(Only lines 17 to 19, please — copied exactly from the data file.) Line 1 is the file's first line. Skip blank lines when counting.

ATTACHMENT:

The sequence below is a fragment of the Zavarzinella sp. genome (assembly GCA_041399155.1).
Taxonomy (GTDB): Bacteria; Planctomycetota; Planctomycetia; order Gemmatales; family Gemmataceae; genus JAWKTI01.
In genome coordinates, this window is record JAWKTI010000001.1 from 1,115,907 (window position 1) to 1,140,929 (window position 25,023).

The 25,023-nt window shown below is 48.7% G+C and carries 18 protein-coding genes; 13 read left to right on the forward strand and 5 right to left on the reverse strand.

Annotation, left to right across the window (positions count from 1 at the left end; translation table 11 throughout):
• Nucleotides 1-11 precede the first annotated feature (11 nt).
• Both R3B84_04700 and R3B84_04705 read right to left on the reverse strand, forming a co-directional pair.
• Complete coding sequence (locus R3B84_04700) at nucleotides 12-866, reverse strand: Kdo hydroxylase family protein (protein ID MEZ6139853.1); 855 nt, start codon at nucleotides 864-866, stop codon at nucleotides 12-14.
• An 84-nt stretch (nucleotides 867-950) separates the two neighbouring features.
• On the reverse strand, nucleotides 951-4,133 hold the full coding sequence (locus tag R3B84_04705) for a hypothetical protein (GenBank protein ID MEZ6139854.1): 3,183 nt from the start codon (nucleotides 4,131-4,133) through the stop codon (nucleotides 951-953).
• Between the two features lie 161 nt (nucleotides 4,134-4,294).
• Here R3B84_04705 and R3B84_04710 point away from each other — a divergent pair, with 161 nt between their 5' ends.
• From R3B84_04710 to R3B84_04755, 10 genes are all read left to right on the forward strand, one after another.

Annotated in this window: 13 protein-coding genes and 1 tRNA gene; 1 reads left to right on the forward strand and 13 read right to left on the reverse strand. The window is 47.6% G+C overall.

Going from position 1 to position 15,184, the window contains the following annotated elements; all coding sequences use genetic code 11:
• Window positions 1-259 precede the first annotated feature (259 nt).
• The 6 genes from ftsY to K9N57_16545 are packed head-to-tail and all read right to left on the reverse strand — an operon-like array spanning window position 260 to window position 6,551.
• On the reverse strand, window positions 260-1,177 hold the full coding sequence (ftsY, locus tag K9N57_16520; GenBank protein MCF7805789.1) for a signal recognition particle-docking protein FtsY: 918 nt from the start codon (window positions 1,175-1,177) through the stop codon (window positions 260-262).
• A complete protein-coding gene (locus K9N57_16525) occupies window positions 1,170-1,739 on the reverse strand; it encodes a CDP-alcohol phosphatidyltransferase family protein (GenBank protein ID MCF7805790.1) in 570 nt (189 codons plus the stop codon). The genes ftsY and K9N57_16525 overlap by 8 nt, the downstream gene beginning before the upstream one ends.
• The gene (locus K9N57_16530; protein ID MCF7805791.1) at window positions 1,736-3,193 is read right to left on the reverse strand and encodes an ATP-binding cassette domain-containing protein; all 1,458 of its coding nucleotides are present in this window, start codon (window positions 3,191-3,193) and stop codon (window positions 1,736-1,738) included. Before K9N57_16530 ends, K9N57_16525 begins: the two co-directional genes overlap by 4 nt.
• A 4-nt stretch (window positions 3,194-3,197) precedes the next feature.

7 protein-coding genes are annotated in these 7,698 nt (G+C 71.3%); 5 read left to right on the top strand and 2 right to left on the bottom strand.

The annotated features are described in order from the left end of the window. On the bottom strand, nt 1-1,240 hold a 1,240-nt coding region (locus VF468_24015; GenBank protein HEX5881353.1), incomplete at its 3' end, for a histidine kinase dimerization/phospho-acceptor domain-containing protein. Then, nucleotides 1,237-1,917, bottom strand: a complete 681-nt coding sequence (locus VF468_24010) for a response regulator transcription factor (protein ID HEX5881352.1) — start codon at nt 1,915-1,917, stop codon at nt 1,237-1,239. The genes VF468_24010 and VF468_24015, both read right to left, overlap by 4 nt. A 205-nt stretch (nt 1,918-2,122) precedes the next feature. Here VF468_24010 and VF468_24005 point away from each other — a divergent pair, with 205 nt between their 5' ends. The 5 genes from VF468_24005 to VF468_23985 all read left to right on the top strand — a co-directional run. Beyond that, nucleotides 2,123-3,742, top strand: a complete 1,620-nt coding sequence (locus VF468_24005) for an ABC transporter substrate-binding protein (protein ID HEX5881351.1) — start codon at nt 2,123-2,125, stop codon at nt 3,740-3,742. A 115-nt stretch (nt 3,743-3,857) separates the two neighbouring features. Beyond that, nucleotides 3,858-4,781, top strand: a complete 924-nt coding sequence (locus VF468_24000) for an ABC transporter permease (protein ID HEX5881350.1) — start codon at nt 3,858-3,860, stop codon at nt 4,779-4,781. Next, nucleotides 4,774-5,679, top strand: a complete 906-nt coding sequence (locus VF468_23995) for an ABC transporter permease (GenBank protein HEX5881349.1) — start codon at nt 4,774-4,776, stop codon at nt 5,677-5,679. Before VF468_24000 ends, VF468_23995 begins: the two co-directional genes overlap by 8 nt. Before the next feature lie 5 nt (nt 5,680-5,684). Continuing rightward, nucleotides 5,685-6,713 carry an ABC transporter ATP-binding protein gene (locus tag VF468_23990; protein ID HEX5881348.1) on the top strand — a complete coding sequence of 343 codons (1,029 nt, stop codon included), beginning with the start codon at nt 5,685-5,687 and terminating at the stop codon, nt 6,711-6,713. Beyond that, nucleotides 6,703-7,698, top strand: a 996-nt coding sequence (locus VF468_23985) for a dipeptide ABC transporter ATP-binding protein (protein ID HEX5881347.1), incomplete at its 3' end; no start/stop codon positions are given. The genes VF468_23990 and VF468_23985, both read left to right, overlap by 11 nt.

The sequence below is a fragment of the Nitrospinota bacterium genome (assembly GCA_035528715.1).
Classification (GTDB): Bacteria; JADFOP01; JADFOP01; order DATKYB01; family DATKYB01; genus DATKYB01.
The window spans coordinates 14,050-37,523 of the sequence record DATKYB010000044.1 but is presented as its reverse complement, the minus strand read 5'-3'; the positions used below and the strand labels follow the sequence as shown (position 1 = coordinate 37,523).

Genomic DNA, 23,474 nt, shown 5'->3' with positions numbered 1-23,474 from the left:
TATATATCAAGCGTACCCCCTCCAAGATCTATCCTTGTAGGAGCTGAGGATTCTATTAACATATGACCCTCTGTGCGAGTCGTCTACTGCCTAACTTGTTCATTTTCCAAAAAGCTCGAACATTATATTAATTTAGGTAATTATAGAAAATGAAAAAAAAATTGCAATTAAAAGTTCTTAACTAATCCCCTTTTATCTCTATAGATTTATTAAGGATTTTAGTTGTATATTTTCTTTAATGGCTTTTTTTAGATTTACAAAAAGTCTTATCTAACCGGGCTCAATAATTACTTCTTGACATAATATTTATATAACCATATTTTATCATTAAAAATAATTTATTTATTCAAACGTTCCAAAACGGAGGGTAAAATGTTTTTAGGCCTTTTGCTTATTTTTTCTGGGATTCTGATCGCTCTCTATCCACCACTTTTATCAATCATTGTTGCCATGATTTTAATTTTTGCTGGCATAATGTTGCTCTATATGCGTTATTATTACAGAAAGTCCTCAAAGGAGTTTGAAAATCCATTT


• The 6 genes from ftsY to K9N57_16545 are packed head-to-tail and all read right to left on the reverse strand — an operon-like array spanning window position 260 to window position 6,551.
• On the reverse strand, window positions 260-1,177 hold the full coding sequence (ftsY, locus tag K9N57_16520; GenBank protein MCF7805789.1) for a signal recognition particle-docking protein FtsY: 918 nt from the start codon (window positions 1,175-1,177) through the stop codon (window positions 260-262).
• A complete protein-coding gene (locus K9N57_16525) occupies window positions 1,170-1,739 on the reverse strand; it encodes a CDP-alcohol phosphatidyltransferase family protein (GenBank protein ID MCF7805790.1) in 570 nt (189 codons plus the stop codon). The genes ftsY and K9N57_16525 overlap by 8 nt, the downstream gene beginning before the upstream one ends.